New York(CNN Business) No one has ever confused the service at fast food joints for luxury hotels.
But two decades ago, Chick-fil-A borrowed a tactic from The Ritz-Carlton that would become a central element of its brand culture: Employees replying to customers who thank them by saying "my pleasure," instead of "you're welcome" or "no problem."
Although it's a small gesture, the polite response fits into Chick-fil-A's positioning as a chicken sandwich chain with hospitable service, along with putting flowers on tables and employees going outside to take customers' drive-thru orders while they wait in their cars.
It "all fits into the broader perception of Chick-fil-A as a family-run, fast-food place with better quality service than most," said Adam Chandler, a journalist and the author of "Drive-Thru Dreams."
The origins of the pleasantry began in 2001, at the company's annual seminar for franchise owners, according to Steve Robinson, Chick-fil-A's former longtime marketing chief, in his book "Covert Cows and Chick-fil-A."
Chick-fil-A founder Truett Cathy told the group a story about visiting a Ritz-Carlton. Whenever Cathy thanked a hotel employee, the worker would smile and respond, "my pleasure."
At the time, Chick-fil-A, which Cathy started in 1946 in Hapeville, Georgia, was trying to expand beyond the South and distinguish the brand nationally from fast food chains with a reputation for subpar customer service.
Cathy, a devout Southern Baptist who has attributed his chicken empire success in part to his Christian faith, believed using the phrase would surprise customers and stand out in the fast food industry. He once called it a "head-turner," according to the company.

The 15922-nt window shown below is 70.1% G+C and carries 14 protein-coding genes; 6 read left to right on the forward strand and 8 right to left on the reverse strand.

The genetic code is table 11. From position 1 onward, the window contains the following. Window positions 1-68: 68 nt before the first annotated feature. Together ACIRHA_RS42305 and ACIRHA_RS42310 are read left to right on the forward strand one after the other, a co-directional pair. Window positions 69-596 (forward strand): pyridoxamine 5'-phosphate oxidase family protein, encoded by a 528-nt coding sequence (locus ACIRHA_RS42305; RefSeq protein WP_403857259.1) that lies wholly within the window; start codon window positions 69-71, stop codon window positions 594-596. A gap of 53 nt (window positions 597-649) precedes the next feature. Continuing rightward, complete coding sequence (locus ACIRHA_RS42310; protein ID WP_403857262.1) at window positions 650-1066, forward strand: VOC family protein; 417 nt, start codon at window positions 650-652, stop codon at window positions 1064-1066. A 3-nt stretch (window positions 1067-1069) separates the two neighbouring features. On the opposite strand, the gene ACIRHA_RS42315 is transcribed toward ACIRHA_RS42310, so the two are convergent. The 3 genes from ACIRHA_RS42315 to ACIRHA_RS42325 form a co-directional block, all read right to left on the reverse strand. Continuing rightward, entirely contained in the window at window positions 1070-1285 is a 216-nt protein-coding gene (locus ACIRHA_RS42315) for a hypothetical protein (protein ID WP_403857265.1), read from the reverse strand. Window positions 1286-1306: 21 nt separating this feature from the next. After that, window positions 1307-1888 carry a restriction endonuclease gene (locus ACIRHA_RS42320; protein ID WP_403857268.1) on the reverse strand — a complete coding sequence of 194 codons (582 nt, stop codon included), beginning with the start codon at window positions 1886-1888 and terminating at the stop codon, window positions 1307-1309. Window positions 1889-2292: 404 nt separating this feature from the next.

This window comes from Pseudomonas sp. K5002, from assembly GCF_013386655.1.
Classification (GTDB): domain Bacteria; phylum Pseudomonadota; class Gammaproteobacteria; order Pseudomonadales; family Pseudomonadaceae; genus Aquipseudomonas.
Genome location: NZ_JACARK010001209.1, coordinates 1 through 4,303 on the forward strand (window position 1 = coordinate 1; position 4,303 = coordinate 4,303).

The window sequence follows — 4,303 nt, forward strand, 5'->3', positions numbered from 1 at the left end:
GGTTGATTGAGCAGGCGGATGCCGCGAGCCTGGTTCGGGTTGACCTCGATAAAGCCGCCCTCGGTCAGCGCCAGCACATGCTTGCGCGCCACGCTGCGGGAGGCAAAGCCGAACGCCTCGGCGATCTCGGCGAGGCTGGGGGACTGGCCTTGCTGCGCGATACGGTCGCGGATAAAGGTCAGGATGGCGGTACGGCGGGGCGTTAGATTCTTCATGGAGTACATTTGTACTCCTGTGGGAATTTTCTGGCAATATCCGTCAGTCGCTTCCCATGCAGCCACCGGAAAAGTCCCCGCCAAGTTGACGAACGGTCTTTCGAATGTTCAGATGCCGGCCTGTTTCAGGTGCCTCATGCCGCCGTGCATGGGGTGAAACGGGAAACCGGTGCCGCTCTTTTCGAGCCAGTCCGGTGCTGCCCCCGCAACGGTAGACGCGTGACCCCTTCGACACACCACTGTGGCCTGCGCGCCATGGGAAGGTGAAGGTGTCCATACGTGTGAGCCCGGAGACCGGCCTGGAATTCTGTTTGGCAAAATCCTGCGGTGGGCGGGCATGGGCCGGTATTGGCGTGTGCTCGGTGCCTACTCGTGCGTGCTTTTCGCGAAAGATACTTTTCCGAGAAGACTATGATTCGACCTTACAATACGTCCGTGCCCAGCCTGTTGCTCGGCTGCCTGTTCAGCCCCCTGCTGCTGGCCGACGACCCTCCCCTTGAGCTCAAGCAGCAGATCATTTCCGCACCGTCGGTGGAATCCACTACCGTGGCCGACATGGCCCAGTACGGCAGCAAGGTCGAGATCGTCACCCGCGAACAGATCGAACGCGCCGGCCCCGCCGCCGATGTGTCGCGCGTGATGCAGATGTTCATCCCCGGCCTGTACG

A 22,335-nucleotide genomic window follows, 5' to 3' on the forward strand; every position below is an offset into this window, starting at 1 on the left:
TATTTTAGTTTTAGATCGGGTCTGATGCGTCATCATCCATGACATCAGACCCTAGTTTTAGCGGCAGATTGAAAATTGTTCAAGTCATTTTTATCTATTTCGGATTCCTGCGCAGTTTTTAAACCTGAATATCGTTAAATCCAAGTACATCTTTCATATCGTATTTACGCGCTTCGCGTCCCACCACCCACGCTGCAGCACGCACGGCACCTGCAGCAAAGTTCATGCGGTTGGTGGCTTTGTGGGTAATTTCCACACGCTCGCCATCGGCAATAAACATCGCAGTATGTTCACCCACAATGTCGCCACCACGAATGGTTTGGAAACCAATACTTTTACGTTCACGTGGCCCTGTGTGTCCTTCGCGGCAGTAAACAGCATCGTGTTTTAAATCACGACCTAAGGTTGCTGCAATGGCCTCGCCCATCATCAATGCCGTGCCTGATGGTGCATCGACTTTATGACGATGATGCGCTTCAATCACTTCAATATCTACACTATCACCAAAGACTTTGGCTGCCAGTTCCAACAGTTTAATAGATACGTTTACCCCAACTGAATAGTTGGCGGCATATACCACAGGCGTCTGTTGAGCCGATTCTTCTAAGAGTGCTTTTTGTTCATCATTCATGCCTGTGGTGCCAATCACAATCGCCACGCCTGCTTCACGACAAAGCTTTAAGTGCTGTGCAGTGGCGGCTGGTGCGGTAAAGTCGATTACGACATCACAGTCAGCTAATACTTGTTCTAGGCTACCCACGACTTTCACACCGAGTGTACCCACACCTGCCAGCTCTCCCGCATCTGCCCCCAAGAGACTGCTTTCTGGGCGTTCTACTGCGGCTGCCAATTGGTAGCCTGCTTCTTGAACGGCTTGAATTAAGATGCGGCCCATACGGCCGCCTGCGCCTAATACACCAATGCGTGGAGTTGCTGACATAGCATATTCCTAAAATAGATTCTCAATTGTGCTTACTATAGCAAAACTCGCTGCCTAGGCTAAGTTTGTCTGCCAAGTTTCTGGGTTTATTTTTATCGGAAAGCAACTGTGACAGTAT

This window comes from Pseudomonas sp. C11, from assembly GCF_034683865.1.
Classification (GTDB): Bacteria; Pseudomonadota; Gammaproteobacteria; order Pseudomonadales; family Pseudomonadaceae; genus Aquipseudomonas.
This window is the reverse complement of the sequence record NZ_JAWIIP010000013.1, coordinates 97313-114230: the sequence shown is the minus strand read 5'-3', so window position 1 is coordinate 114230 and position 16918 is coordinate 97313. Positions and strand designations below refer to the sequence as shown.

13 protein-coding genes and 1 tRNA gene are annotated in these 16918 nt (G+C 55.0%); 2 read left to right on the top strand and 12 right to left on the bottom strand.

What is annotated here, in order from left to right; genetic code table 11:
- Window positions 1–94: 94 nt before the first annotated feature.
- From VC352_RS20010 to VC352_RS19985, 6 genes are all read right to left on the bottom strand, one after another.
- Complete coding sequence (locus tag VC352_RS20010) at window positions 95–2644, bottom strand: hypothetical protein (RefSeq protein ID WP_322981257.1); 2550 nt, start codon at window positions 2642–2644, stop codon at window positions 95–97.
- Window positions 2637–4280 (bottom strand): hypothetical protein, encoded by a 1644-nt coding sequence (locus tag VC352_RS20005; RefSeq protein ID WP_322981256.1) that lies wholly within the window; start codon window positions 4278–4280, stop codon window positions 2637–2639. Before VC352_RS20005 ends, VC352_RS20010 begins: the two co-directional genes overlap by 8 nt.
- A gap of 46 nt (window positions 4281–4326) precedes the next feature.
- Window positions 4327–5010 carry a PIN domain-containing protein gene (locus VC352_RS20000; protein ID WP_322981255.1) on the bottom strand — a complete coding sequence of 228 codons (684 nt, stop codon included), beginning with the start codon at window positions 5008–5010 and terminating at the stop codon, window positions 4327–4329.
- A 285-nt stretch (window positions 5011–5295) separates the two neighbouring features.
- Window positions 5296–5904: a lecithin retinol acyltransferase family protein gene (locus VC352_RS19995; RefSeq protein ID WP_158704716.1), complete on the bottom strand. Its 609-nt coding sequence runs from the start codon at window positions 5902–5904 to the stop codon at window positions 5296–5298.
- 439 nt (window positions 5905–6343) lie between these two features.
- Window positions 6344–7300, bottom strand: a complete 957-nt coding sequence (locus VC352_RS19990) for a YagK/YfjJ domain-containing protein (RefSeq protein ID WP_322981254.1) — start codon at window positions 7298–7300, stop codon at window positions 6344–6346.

So he asked Chick-fil-A managers and staff to start saying "my pleasure" when customers thanked them, but many were initially hesitant, according to Robinson.
It wasn't until 2003 — when Cathy's son Dan, who later became CEO, started saying "my pleasure" himself and pushing others to follow suit — that it became an unwritten rule at the company, as it remains today.
"It dawned on me that this could be a service signature for us, almost like two pickles on a sandwich," Dan Cathy said. Chick-fil-A leaders tapped a marketing executive to overhaul its entire service strategy, which grew to include training workers to greet customers with a smile, make eye contact and speak in an enthusiastic voice.
Today, "my pleasure" is a brand catchphrase and part of the popular lore around Chick-fil-A, which had 2,730 outlets and hit nearly $16 billion in sales in 2021, according to Technomic, a food industry research and consulting firm. (Chick-fil-A is privately-held by the Cathy family and is now led by a grandson of Truett Cathy, who died in 2014.)
"My pleasure" is printed on Chick-fil-A souvenir t-shirts and is the name of a fan podcast. Rumors often swirl on social media that you'll get free food if you say "my pleasure" to an employee. (You won't.)
Like closing on Sundays — Truett Cathy once said "it's a silent witness to the Lord when people go into shopping malls [on Sunday], and everyone is bustling, and you see that Chick-fil-A is closed" — saying "my pleasure" is a symbol of the company's ethos.
The chain's "calling cards of being closed on Sunday and saying 'my pleasure' are nearly as important to the brand identity as the food," said Adam Chandler.
Although Chick-fil-A has been a polarizing company in the past for its opposition to same-sex marriage and support for anti-LGBTQ organizations, it has ranked atop the American Customer Satisfaction Index for limited service and fast food chains for seven years in a row.
Of course, workers simply saying "my pleasure" isn't why the company tops customer service rankings. But "my pleasure and Chick-fil-A go hand in hand," said Emily Gilmore, a manager at a Chick-fil-A in Concord, North Carolina.
It sometimes takes new employees a while to get used to the phrase, she said, but it eventually becomes second nature — even when they're not on the job.
"I say it at home too. It drives my husband absolutely crazy," Gilmore said. "He says 'Can't you just say, you're welcome?' And I'm like 'No. I can't.' It just comes naturally to me now."
Correction: A previous version of this article misstated the name of the American Customer Satisfaction Index survey.